3 Challenges of the Wholesale Seafood Industry and Top Solutions

By
Joanna Okedara
Table of Contents
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    The wholesale seafood industry is significant on a global scale because of its impact on national and regional economies, eCommerce and development, food security, and the security of income and livelihoods. With 171 million tons of seafood produced annually, valued at about $362 billion, production has increased quickly during the past decades.

    Key Takeaway: Rapid expansion, however, has occasionally come at the expense of investing on the industry's long-term viability. The expansion of the wholesale meat and seafood industry over the past few decades has resulted in a number of negative effects.

    Many people around the world now rely on the global wholesale fish industry as a vital source of income. According to the Food and Agriculture Organization of the United Nations, the world's fish consumption in 2019 reached a record high of over 158 million tons (FAO). 

    However, you will need to overcome a number of challenges if you want to profit from the industry's expansion. What exactly are these issues, and how can digital solutions help?

    wholesale-seafood-industry

    In this thought piece, we take an insightful look at the major challenges within the global seafood and fishing industry. Our main discussion points are the following issues:

    1. Supply chain management challenges
    2. Logistics and delivery management challenges
    3. Wholesale distribution management challenges

    Understanding the Challenges of the Wholesale Seafood and Fish Industry

    According to industry analysts, actions made to avoid overfishing and consumer decisions to buy seafood from sustainably derived sources will benefit the fishery industry. The aquaculture industry's production value in the United States reached over US$1.5 billion in 2019.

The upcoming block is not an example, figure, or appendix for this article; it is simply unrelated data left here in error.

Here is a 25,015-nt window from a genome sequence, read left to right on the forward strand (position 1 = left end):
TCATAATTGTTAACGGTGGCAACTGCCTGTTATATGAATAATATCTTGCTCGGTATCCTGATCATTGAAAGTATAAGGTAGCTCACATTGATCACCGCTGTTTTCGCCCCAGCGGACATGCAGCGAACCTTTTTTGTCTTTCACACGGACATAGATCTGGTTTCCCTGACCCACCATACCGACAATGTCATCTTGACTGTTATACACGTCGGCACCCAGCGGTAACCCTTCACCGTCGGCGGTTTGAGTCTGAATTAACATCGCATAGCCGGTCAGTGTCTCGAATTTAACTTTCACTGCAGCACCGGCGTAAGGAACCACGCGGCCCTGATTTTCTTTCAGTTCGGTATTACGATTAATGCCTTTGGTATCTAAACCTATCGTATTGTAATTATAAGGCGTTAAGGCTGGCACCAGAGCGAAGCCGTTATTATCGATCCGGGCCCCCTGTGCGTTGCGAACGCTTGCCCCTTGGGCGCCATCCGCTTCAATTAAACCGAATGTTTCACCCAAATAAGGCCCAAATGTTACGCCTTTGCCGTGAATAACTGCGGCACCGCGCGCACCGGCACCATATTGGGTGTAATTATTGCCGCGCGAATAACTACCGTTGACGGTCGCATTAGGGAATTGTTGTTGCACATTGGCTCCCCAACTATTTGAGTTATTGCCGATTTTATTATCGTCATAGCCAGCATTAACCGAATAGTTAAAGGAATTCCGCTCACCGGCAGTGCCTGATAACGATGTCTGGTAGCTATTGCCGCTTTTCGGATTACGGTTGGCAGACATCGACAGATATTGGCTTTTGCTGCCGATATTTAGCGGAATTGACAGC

Approximately 171 million tons of fish and seafood were produced worldwide in 2016, according to data compiled by the State of World Fisheries and Aquaculture (in this case, nearly 91 million tons of fish were caught and fished at sea). As a result, fish and seafood were among the most widely traded food commodities. Of this, 88 percent was intended for immediate consumption.

    Without a doubt, seafood distributors and seafood distribution business owners make a lot of money. The numbers prove this fact. However, without the right tools, the challenges that face the seafood industry can cripple your wholesale seafood business before you start being profitable.

    Some of the challenges of the seafood and fish industry include overexploitation of fish populations, loss of marine ecosystems including coral reefs and mangroves, and pollution. These effects not only have an influence on the environment and the population, but they also pose hazards to the industry, which ultimately compromises its long-term existence. 

    For instance, the World Bank estimates that over-exploitation of fisheries costs the global economy about US$83 billion annually in lost revenue. According to the analysis, aquaculture has lost billions of dollars in earnings as a result of disease and pollution.

    The good news, however, is that some of these problems have working solutions. Let’s look closer at these issues and their solutions.

    3 Challenges Wholesale Seafood Distribution Businesses Face With Best Solutions

    For a quick recap on the types of distribution business you can operate, read our article on getting started with a Wholesale Distributorship business.

    #1. Supply Chain Management Challenges

    The demanding warehouse management process flow and logistics requirements for the seafood industry makes supply chain management a bit frustrating. Changes in industry demands and practices have been largely attributed to the pandemic. 

    As a result, exporting can be a more lucrative market for wholesale seafood distribution businesses now that there may not be as much domestic demand. Between fishers and farmers and the final customer, there are approximately 10 to 15 intermediates in the supply chain for seafood.

    The perishable nature of seafood makes it very unstable and spoilage-prone. As a result, the product's shelf life is greatly influenced by temperature and packaging conditions.

    Furthermore, improper handling or shipping seafood will cause the product to degrade, resulting in food waste and a drop in sales. Increased traceability and some logistical difficulties may be mitigated by the industry's use of cutting-edge asset tracking and monitoring technologies.